Furthermore, as part of the deployment, the final image can be modified with Heat to create customizations for specific workloads such as OpenShift. Heat template coding can be simplified by relying on guaranteed customizations (service contracts) within the final image provided in Glance.
Image Maintenance & Processes
Image maintenance is very different than traditional core build maintenance. The concept of being a component in the supply chain is much stronger, and therefore must be treated differently.
Historically, when a core build was modified, the systems administrator would be careful not to change something that would break things. If the systems administrator did break something, they would go back and quickly fix it.
In the modern service model, the engineers that produce the image may not be the same technical users that consume the image. This separation of roles, means that consumers may rely on features of the core build that the producing engineer may not be familiar with. Consumers of the core builds or images may have extremely sophisticated requirements. Gathering, and maintaining these requirements will result in extra tooling and testing.
The following is a list of tools and processes that should be considered when moving to a service model
- Bug Tracker: Consumers need to have a mechanism to report bugs in the the core build/image.
- Runbook: This is a place where engineers will track architectural decisions about the core build. They will also record how to make commits to the core build
- Revision Control System: Since core builds will be built automatically with a Dockerfile or Diskimage-Builder elements file, they should be change controlled with some thing like Git. This allows engineers to track and record metadata about each commit.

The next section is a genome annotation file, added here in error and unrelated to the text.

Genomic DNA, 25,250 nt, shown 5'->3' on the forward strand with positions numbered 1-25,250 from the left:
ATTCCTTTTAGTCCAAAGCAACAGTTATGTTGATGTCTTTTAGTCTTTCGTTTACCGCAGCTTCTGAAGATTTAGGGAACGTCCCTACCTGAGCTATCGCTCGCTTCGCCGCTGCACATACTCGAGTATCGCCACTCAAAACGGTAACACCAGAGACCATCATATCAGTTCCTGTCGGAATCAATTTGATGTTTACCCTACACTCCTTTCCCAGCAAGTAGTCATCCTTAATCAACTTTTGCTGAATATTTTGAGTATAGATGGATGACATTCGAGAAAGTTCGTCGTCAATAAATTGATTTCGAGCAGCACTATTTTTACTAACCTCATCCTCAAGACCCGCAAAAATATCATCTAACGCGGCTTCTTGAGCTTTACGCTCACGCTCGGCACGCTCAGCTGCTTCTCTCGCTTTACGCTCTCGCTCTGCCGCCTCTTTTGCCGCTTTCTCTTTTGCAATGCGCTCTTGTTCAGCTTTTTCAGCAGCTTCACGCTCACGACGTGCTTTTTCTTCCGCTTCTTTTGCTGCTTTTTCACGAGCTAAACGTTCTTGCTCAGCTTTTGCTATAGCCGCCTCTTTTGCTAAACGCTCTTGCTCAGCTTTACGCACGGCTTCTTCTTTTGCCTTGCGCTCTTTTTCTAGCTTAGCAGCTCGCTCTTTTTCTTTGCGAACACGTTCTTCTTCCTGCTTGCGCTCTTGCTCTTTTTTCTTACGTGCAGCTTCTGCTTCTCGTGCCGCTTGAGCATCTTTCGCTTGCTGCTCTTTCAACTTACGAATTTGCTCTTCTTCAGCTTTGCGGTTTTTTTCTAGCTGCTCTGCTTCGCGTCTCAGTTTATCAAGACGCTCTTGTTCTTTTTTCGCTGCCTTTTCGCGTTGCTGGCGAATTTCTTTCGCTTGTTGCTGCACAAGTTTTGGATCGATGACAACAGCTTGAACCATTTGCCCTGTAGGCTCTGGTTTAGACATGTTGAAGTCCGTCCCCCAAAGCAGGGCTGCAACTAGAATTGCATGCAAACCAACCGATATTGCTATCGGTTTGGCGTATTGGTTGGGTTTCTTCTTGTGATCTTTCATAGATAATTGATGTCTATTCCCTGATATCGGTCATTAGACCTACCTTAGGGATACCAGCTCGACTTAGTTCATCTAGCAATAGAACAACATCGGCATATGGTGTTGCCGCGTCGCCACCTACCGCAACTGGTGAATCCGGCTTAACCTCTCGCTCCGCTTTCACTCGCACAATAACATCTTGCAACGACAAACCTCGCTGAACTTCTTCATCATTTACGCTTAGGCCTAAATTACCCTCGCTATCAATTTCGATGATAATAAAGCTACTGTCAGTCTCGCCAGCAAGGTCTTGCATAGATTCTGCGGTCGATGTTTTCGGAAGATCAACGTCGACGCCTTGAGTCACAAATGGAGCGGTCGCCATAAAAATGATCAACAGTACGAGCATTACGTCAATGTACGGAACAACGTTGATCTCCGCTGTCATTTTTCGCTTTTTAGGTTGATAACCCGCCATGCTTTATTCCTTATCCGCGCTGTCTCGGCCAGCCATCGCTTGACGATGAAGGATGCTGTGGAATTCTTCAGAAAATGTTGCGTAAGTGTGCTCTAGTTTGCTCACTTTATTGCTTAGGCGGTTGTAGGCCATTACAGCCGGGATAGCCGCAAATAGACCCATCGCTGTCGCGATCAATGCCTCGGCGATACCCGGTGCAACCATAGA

- Public Documentation: Supported architecture and patterns of consumption should be documented here, as well as links to upstream documentation. For example, if the image is built off of RHEL 6.5, the RHEL Administration Guide, RHEL Deployment Guide, etc should be linked here to help end users understand what version of the upstream OS this core build is built from.
- Release Notes: Features of the core build should be documented here for public consumption. Links to upstream release notes should be provided here.
- Technical Notes: Service contract and life cycle information should be recorded here so that this information is public. Links to upstream technical notes should be provided here.
In the service model, core build upgrades become an engineering task. They require diligence and tracking of features. This will require a planning phase, a build phase, and a lifecycle. Each of these will be influenced by the upstream products involved.
Today, many customers do not update their core build with every dot release of RHEL. There are several reasons why customers do not upgrade with every version. Workload type, uptime, risk, level of effort, and commercial software vendors are common reasons.
In the age of service, many of the applications will be Systems of Innovation, or Systems of Differentiation which by their nature, require a faster pace of change. Furthermore, many of these applications will be developed in house. This will require image builders to be very product focused with all of the associated expectations including tested service contracts, release notes, lifecycles, etc.
Features, Bug Fixes & Resolutions
During the lifecycle of the core build, problems will be identified and tracked. The core builds will incorporate bug fixes, features, and security patches from the upstream distribution. Downstream will be customized for different workloads within the customer’s environment. This means, that core builds may also include work arounds.
In a Red Hat environment, the following types of changes may be incorporated in the core build. During the lifecycle of the core build, it will be important to track these changes and capture any problems which result from the changes.